Your Personal Tagline—Or, The Joys Of Fiction
Sure, you’re perky. But are you … catchy?
By Ed Goldman
Do you have a personal tagline? If not, I got here just in time. You might get popular at any minute. But without a catchy saying to define your essence, you’ll have bubkis (Yiddish for “nothing at all.” Also a smooch from William Frawley’s character on “My Three Sons”).
Andy Warhol famously (and allegedly) said, “In the future, everyone will be world-famous for 15 minutes.” I toss in “allegedly” because I keep finding out that a lot of famous remarks I like to quote may not have been said by those I’ve attributed them to—or the remarks may be slightly different from the way they get bandied about.
Driving under the effervescence
For example, and one I’ve mentioned before, Mark Twain didn’t exactly say, “Reports of my death have been greatly exaggerated.” What he said, in response to a reporter’s written inquiry about the author’s well-being was this, according to mentalfloss.com (a brand-name I wish I’d made up):
“In 1897, an English journalist from the New York Journal contacted Twain to inquire whether the rumors that he was gravely ill or already dead were indeed true. Twain wrote a response… on June 2, 1897.”
“‘I can understand perfectly how the report of my illness got about,’ he wrote. ‘I have even heard on good authority that I was dead. James Ross Clemens, a cousin of mine, was seriously ill two or three weeks ago in London, but is well now. The report of my illness grew out of his illness. The report of my death was an exaggeration.'”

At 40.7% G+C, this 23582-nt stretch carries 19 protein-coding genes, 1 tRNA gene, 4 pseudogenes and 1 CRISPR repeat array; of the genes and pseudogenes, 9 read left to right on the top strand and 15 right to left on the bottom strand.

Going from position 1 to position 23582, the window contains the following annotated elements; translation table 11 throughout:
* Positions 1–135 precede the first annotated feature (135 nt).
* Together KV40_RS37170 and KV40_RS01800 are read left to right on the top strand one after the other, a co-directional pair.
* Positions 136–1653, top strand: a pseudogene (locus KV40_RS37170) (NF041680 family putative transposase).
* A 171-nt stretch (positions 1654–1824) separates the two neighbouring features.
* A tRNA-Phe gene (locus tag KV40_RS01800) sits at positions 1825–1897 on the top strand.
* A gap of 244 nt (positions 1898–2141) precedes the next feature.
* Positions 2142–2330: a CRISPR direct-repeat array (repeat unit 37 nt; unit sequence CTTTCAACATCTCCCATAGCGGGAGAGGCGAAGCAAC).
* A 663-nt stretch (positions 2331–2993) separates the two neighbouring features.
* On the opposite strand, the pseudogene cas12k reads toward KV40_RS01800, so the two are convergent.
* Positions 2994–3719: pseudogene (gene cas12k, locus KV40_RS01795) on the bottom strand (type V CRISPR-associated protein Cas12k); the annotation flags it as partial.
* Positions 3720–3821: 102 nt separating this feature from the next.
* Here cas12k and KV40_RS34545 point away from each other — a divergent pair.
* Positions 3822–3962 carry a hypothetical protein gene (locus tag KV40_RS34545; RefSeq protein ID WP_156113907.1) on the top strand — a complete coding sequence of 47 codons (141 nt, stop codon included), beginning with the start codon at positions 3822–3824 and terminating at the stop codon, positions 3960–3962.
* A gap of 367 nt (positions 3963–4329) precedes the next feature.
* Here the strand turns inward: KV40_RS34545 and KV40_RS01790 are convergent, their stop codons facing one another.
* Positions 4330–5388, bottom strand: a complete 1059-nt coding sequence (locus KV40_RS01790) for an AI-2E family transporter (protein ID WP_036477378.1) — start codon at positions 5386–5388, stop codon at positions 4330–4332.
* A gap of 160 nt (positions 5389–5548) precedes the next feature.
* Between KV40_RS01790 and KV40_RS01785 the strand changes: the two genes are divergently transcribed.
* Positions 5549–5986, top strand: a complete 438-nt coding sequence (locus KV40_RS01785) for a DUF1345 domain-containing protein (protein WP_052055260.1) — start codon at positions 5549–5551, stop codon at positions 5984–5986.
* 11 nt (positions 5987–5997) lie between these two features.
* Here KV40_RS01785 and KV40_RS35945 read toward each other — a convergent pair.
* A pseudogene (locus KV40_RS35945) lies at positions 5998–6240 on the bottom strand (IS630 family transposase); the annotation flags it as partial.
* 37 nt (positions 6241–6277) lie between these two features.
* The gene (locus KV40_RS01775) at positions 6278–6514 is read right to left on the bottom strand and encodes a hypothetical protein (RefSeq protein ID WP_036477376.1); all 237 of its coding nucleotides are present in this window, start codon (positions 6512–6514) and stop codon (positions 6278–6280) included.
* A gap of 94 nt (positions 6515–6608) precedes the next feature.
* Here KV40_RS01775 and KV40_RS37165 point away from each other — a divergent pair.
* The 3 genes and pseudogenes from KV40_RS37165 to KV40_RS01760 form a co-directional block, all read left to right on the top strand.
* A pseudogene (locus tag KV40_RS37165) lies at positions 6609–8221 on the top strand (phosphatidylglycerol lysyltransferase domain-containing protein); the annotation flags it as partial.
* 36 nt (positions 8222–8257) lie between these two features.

To get back: Having a personal tagline isn’t all that new, only the terminology. Some people insist they have a personal code, credo or mantra. I have one or two of these, I’m not ashamed to admit.
The better one is a saying attributed to the one and only Confucius: “He who expects nothing is never disappointed.” This has had surprising staying power in my life—though uttering it in intimate moments or at award ceremonies to anyone but the winners is probably inadvisable. (It might even get me smacked on the cheek, but that’s so March 27th.)
This is equally true for the character played by Sam Elliott in the movie “Roadhouse” who declares, “I’ll sleep when I’m dead.” I’m not sure I’d find this a dashing display of bravado if the guy saying it was my airline pilot just before we took off in a tornado.
The most essential thing for you to understand about taglines is this: All of them are lies.
Please don’t get upset, marketing community. You know as well as I do—and everybody reading this and even those who wouldn’t be caught dead reading this know that:
- Disneyland is “The happiest place on Earth” unless you’re one of its gay or trans employees;
- “Red Bull Gives You Wings” but more likely, tachycardia;
- BMW is “The Ultimate Driving Machine” until you take a test spin in a Maserati;
- Kentucky Fried Chicken is “Finger-Lickin’ Good” if your fingers don’t ossify due to a bout of tachycardia.
Adidas would have us believe that “Nothing is Impossible,” though some things actually are if you can’t find a pair of its shoes with proper arch support. Similarly, I’m not entirely convinced that Gillette shaving products are “The Best A Man Can Get” if he’s blessed with good health and a good partner who doesn’t care if he shaves.
Here are some taglines for yourself that I think you might want to try out on your friends. If they’re still your friends afterward, this should tell you something, though I really don’t know what:
- “You know me: the coroner everyone’s dying to meet!”
- “Well, as I like to say, ‘If you insist on jumping out of an airplane, do spend a little extra and buy the brand-name parachute.'”
- “You might say I got into the insurance business kind of by accident. I was T-boned by an agent and with the proceeds from my claim ended up buying his firm out of bankruptcy.”
- “I’ve always believed in giving back to my community—especially if they’ve caught me red-handed.”
- And finally, here’s my own: “The report of my depth is an exaggeration.”